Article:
“Attack” (1956)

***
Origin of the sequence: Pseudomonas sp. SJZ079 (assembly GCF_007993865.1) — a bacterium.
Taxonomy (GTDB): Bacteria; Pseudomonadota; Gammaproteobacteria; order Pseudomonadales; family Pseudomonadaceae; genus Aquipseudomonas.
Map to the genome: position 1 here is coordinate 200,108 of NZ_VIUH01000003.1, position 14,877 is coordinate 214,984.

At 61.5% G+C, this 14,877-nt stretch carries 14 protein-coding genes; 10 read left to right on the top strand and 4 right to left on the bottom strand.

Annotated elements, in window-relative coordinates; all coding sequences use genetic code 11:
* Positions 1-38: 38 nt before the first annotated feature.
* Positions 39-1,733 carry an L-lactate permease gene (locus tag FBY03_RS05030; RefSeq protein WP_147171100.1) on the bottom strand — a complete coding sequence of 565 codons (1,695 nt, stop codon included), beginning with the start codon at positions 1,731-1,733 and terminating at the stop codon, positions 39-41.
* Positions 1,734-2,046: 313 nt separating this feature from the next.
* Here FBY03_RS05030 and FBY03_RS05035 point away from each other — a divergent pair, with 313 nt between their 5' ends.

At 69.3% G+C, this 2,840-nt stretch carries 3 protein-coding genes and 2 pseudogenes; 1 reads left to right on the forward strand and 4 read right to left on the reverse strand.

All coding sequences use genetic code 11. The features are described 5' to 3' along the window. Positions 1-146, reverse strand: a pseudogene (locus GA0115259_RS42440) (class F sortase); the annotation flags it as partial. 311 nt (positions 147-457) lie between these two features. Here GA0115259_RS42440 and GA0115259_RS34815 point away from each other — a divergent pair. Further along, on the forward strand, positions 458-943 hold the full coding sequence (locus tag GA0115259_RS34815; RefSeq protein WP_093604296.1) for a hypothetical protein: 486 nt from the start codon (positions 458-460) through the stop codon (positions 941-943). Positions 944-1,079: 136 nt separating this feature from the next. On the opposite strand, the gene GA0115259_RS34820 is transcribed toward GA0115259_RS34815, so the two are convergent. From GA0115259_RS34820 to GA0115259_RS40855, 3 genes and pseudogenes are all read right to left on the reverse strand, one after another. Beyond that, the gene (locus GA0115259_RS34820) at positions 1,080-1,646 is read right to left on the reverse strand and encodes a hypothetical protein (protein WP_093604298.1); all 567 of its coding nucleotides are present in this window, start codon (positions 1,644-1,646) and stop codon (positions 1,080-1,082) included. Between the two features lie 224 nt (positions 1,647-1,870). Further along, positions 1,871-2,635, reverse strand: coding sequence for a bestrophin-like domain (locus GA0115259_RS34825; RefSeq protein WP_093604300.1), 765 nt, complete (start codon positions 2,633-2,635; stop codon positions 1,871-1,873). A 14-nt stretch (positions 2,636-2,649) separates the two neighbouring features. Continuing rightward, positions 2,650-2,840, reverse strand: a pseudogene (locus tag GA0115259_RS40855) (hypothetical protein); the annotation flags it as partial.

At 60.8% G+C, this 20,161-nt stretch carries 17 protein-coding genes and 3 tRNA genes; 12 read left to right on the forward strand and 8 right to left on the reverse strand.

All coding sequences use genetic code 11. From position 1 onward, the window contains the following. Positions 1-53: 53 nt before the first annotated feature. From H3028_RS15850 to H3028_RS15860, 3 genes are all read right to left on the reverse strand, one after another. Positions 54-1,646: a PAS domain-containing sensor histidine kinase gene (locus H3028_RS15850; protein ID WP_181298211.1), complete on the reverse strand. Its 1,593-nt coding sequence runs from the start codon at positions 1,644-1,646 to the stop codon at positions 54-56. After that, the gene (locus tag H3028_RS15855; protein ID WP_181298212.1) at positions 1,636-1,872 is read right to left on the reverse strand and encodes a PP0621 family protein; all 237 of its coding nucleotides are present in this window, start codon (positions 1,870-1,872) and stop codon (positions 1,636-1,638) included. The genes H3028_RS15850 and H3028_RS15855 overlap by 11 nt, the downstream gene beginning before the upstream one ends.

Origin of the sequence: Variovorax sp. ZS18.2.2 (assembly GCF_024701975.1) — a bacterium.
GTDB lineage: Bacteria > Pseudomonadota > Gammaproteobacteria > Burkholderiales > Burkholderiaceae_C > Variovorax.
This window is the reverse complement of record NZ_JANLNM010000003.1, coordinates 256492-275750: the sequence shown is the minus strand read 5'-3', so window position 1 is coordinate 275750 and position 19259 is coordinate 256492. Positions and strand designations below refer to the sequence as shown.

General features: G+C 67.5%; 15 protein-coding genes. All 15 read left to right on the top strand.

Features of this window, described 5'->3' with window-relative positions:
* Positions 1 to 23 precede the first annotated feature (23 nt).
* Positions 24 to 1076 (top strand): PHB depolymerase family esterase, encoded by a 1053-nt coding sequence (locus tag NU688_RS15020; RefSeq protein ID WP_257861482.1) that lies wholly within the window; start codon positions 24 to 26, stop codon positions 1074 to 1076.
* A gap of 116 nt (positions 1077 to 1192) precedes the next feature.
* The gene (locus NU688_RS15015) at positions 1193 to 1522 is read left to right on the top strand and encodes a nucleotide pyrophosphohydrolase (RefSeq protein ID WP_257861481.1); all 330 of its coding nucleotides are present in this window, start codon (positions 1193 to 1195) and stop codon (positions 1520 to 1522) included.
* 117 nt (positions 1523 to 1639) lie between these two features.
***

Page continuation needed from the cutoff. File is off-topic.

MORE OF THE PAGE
It’s a punchy little WW II flick from Robert Aldrich. An American company is assigned to take a town from the Germans, but its captain is so shit-scared of dying that his decisions begin chewing up the lives of his men. Eddie Albert is the alcoholic weakling (and closet sadist), Jack Palance is the lieutenant who’s ready to take up arms against his C.O., and Lee Marvin is the Kentucky bourbon-sipping colonel who schmoozes everybody because he wants to be a politician after the war. It’d be memorable if it had just settled for its half dozen scenes examining the effect of some really ugly cowardice, but it goes further, tying together personal and institutional cowardice in a way that couldn’t have made the Army happy, and once Albert starts breaking under the strain it wanders into some surprisingly gnarly territory for the genre. There may well be other WW II movies about GIs who put more thought into fragging their C.O. than killing Germans, but I sure haven’t seen them.

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